Inflammation Research

, Volume 62, Issue 10, pp 919–927 | Cite as

Antiphospholipid antibodies and sub-clinical atherosclerosis in the Coronary Artery Risk Development in Young Adults (CARDIA) cohort

  • Darcy S. Majka
  • Kiang Liu
  • Richard M. Pope
  • Elizabeth W. Karlson
  • Thanh-Huyen T. Vu
  • Marius Teodorescu
  • Rowland W. Chang
Original Research Paper


Objective and design

Antiphospholipid antibodies (APA) have been associated with clinical cardiovascular disease, but it remains unclear whether APA are associated with sub-clinical atherosclerosis. This study examined the relationship between APA and sub-clinical atherosclerosis, measured as coronary artery calcification (CAC), in participants from the prospective Coronary Artery Risk Development in Young Adults (CARDIA) Study.

Subjects and method

2,203 black and white participants with sera available from the CARDIA year 7 examination and CAC measured by computed tomography at years 15 or 20 were selected.


Anti-β2-glycoprotein I (anti-β2-GPI) immunoglobulin (Ig) M, IgG, and IgA were positive in 7.0, 1.4, and 1.8 % of participants, respectively; anti-cardiolipin (aCL) IgM and IgG were positive in 1.5 and 1.0 %, respectively. 9.5 % of participants had CAC score >0 at year 15. Anti-β2-GPI IgM, IgG, IgA, and aCL IgG positivity were associated with CAC >0 at year 15 after adjustment for traditional cardiovascular risk factors; [odds ratios (95 % confidence intervals) were 1.7 (1.0, 3.1), 6.4 (2.4, 16.8), 5.6 (2.3, 13.2), and 5.1 (1.4, 18.6), respectively]. Anti-β2-GPI IgG was associated with year 20 CAC >0, and anti-β2-GPI IgA and aCL IgG were marginally associated.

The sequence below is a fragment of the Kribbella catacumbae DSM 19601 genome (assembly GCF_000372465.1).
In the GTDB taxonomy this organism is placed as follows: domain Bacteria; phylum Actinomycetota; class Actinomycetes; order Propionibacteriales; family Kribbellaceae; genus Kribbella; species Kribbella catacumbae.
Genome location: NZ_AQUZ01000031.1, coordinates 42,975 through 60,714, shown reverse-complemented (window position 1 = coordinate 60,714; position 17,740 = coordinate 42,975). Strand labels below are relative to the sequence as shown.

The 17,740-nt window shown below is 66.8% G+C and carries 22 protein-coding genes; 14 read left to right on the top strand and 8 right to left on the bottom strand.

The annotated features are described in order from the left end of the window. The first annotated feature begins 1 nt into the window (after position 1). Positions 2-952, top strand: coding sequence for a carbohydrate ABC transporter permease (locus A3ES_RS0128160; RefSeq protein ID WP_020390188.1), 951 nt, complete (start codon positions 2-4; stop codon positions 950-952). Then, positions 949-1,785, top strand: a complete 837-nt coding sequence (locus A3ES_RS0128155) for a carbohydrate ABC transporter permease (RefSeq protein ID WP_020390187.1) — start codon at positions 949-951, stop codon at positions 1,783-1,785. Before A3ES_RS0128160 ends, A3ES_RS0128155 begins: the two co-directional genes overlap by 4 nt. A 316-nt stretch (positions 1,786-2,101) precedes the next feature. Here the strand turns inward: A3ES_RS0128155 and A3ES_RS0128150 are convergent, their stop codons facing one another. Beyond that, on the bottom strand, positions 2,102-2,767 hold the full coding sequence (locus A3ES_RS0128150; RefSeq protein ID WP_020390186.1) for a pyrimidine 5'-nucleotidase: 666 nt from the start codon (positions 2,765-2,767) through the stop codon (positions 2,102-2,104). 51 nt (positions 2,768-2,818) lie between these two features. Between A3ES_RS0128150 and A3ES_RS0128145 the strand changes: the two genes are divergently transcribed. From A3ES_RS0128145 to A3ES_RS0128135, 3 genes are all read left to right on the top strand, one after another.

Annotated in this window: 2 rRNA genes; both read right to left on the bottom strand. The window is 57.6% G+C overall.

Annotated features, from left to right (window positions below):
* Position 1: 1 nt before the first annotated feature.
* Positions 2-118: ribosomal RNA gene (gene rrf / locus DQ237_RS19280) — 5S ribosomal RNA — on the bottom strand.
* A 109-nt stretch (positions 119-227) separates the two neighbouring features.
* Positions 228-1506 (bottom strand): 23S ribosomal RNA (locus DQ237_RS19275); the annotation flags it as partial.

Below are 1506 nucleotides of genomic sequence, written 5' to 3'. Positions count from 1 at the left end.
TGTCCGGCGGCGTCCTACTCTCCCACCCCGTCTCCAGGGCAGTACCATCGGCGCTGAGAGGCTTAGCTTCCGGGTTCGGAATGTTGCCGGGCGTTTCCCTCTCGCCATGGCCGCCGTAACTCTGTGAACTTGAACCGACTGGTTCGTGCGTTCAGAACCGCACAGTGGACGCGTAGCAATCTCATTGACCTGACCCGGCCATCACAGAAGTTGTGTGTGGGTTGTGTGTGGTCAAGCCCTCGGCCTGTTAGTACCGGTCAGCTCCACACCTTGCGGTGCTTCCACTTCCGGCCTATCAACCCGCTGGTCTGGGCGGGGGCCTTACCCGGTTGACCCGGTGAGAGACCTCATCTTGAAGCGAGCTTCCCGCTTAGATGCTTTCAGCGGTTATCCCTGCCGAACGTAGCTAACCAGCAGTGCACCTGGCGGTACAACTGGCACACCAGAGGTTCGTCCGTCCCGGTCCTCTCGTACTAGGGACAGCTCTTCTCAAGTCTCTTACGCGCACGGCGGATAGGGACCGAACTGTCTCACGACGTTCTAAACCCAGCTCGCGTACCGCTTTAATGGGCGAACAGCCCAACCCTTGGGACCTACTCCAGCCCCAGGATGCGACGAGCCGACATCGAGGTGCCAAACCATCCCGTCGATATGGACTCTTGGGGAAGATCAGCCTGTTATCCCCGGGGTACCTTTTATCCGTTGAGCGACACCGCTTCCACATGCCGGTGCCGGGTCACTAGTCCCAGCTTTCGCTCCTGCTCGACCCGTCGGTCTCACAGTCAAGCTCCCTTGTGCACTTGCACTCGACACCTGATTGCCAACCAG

These findings indicate that APA positivity during young adulthood is a risk factor for subsequent sub-clinical atherosclerosis and might play a role in the pathogenesis of atherosclerosis.


Antiphospholipid antibodies Cardiovascular disease Coronary atherosclerosis Coronary artery calcification EBCT MDCT 


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Copyright information

© Springer Basel 2013

Authors and Affiliations

  • Darcy S. Majka
    • 1
    • 2
  • Kiang Liu
    • 2
  • Richard M. Pope
    • 1
  • Elizabeth W. Karlson
    • 3
  • Thanh-Huyen T. Vu
    • 2
  • Marius Teodorescu
    • 4
    • 5
  • Rowland W. Chang
    • 2
  1. 1.Division of RheumatologyNorthwestern University Feinberg School of MedicineChicagoUSA
  2. 2.Department of Preventive MedicineNorthwestern University Feinberg School of MedicineChicagoUSA
  3. 3.Section of Clinical Sciences, Division of Rheumatology, Immunology and AllergyBrigham and Women’s HospitalBostonUSA
  4. 4.TheraTest LaboratoriesLombardUSA
  5. 5.Section of RheumatologyUniversity of Illinois at ChicagoChicagoUSA

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